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Regional News of Tuesday, 10 February 2015

Source: GNA

Okuapeman school under threat, old students appeal to president

The Okuapeman Senior High School at Akropong is under threat of losing its 435-acre land on which the school is situated to a family from Larteh who have been declared rightful owners of the land by an Accra High Court.

According to the ruling of the court, the School established 58 years ago by Barrister Opoku Acheampong, has occupied that land ever since but is now entitled to only 36 acres of the land with most of its properties situated on the side which is now owned by the family.

The assembly and dining halls, headmaster and staff bungalows, girls’ dormitory, science resource centre and the school sports park are among the properties situated on the 399-acre land now in the hands of the family.

In line with the court ruling, the new owners of the land have erected pillars with red bands on them stretching from the assembly hall through the staff residences to the girls’ dormitory warning the school to keep off.

A statement obtained by GNA showed that the judgment was delivered on September 27, 2002 in favour of Nana Asiamah Aboagye, leader of the family from Larteh, and was registered at the Lands Commission on June 7, 2006.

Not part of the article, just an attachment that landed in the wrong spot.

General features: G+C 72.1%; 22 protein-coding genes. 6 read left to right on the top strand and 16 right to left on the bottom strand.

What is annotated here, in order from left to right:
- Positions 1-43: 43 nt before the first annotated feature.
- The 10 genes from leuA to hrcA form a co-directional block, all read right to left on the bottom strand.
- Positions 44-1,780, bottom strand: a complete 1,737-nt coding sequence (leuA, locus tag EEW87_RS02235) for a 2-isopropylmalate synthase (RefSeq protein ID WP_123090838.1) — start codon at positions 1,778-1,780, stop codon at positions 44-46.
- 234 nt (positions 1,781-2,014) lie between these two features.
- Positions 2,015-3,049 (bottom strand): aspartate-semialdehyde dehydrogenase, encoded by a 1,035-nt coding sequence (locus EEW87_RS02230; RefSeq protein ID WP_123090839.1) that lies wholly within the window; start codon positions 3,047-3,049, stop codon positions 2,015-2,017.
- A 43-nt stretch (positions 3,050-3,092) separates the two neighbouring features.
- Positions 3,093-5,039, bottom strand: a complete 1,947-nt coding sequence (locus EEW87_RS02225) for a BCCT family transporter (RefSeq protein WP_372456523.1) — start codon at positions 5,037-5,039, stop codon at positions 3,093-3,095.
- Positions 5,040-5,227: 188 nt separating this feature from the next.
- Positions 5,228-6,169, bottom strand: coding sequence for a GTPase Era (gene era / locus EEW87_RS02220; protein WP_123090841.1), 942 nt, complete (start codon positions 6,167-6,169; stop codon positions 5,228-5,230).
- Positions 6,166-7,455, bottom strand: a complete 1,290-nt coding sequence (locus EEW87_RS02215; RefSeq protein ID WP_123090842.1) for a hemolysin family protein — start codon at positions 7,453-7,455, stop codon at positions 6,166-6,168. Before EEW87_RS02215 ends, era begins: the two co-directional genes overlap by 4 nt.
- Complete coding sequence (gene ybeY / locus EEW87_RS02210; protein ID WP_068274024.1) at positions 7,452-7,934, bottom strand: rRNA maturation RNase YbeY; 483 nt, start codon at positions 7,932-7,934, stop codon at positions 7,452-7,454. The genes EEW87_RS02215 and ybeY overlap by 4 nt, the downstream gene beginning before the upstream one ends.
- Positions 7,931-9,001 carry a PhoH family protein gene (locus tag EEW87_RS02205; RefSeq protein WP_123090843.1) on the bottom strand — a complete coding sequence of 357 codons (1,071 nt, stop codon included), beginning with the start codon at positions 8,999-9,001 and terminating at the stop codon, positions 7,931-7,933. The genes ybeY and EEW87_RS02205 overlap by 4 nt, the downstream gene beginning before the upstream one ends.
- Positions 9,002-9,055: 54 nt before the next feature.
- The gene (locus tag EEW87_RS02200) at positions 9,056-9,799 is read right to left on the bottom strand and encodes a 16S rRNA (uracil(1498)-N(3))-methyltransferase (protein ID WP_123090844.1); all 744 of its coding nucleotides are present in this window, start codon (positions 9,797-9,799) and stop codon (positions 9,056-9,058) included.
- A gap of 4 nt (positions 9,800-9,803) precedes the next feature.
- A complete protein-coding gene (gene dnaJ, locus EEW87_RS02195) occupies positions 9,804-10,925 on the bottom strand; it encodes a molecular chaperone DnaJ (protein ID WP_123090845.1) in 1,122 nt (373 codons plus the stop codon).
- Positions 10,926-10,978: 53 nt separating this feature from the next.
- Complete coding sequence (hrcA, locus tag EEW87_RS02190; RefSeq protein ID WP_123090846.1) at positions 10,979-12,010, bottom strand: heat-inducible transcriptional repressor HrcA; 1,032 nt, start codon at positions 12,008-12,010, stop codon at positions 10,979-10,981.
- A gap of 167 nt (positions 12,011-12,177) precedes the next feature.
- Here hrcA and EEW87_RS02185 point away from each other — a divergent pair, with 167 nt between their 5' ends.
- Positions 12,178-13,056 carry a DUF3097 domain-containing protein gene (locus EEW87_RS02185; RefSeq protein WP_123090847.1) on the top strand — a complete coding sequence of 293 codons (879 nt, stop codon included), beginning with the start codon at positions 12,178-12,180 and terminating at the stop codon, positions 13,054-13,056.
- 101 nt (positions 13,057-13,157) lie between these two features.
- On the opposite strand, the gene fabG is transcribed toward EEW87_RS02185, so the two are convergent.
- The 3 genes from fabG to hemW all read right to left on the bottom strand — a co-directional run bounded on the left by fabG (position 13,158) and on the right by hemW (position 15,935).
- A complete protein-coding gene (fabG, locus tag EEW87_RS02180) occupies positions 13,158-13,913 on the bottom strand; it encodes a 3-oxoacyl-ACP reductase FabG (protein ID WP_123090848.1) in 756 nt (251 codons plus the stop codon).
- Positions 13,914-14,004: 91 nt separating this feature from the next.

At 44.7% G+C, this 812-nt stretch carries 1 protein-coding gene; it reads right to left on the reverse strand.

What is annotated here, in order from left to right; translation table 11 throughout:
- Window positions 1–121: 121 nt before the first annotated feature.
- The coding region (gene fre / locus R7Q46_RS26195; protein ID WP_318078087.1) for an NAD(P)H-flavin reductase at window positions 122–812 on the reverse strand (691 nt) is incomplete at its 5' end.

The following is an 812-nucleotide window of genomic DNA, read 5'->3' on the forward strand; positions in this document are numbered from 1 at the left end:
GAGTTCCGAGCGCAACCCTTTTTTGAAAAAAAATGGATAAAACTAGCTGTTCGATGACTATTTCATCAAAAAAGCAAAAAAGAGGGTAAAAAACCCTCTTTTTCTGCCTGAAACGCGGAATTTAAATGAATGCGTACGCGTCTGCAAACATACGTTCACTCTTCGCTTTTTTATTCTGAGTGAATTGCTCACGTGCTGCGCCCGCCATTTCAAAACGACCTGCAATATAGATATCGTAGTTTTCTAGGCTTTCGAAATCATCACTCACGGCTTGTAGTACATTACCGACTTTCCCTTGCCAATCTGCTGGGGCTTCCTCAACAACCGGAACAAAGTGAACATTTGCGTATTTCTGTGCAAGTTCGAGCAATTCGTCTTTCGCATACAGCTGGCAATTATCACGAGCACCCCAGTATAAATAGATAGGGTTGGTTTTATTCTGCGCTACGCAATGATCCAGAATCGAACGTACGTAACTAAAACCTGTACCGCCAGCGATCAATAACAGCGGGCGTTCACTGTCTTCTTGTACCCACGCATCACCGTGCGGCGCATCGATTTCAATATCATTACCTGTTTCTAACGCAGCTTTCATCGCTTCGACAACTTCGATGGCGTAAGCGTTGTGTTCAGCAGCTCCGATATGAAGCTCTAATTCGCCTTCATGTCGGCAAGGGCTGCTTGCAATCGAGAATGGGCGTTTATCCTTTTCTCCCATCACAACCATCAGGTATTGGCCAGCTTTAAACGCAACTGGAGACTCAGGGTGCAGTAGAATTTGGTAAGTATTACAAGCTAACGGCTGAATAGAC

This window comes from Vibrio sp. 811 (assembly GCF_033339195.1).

The defendants were Nana Addo Dankwah III, Okuapemhene and the Ministry of Education.

The School has occupied the entire land since February 1957 when it was established by Barrister Opoku Acheampong and has expanded over the years with more facilities provided under the Ghana Education Trust in the 1960’s during which period the 435 acre-land was acquired by executive instrument by the then government.

Nii Ayitey Hammond, leader of the Old Students’ Association, said in a statement that there was no follow up until January 30, 2015 when early in the morning six men in the company of a court bailiff and a uniformed armed policeman came to the school to erect the pillars.

He said the School’s properties occupy over 139 acres of the land far more than the 36 acres and if the plaintiff was not stopped from executing the judgment of the court “Okuapeman School will be no more.”

Mr Hammond appealed to President John Dramani Mahama to intervene to ensure that the gains made over the years were not eroded as a result of the claim

A former headmaster of the school, Mr Ebenezer Offei Awuku, told GNA that the development was unfortunate, adding that the founder of the school had a vision of the School developing to a university, hence acquiring such vast land.

He appealed to the President of Ghana to intervene to ensure that Okuapeman School with a student population of more than 2,000 and contributed to the nation’s manpower was not wiped away.